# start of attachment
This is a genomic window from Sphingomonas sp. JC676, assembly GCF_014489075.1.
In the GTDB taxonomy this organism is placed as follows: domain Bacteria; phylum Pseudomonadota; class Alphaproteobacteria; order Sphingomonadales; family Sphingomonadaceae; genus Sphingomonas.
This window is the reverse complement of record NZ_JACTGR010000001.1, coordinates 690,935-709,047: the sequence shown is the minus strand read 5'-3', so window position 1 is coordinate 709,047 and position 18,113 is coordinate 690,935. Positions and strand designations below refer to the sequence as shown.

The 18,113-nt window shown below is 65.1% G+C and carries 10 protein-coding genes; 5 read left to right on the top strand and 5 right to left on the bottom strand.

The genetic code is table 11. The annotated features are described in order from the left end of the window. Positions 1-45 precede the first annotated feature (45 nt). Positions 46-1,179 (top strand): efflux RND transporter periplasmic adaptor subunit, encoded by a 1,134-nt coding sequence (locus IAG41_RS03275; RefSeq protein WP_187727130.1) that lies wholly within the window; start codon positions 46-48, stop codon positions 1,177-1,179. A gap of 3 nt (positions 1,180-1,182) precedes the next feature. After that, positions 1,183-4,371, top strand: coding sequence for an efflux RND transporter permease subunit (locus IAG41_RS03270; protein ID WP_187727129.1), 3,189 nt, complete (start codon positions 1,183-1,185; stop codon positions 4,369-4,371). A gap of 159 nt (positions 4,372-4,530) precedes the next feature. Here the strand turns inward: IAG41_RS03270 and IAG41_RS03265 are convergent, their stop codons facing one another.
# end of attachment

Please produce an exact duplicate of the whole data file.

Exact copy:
This is a genomic window from Sphingomonas sp. JC676, assembly GCF_014489075.1.
In the GTDB taxonomy this organism is placed as follows: domain Bacteria; phylum Pseudomonadota; class Alphaproteobacteria; order Sphingomonadales; family Sphingomonadaceae; genus Sphingomonas.
This window is the reverse complement of record NZ_JACTGR010000001.1, coordinates 690,935-709,047: the sequence shown is the minus strand read 5'-3', so window position 1 is coordinate 709,047 and position 18,113 is coordinate 690,935. Positions and strand designations below refer to the sequence as shown.

The 18,113-nt window shown below is 65.1% G+C and carries 10 protein-coding genes; 5 read left to right on the top strand and 5 right to left on the bottom strand.

The genetic code is table 11. The annotated features are described in order from the left end of the window. Positions 1-45 precede the first annotated feature (45 nt). Positions 46-1,179 (top strand): efflux RND transporter periplasmic adaptor subunit, encoded by a 1,134-nt coding sequence (locus IAG41_RS03275; RefSeq protein WP_187727130.1) that lies wholly within the window; start codon positions 46-48, stop codon positions 1,177-1,179. A gap of 3 nt (positions 1,180-1,182) precedes the next feature. After that, positions 1,183-4,371, top strand: coding sequence for an efflux RND transporter permease subunit (locus IAG41_RS03270; protein ID WP_187727129.1), 3,189 nt, complete (start codon positions 1,183-1,185; stop codon positions 4,369-4,371). A gap of 159 nt (positions 4,372-4,530) precedes the next feature. Here the strand turns inward: IAG41_RS03270 and IAG41_RS03265 are convergent, their stop codons facing one another.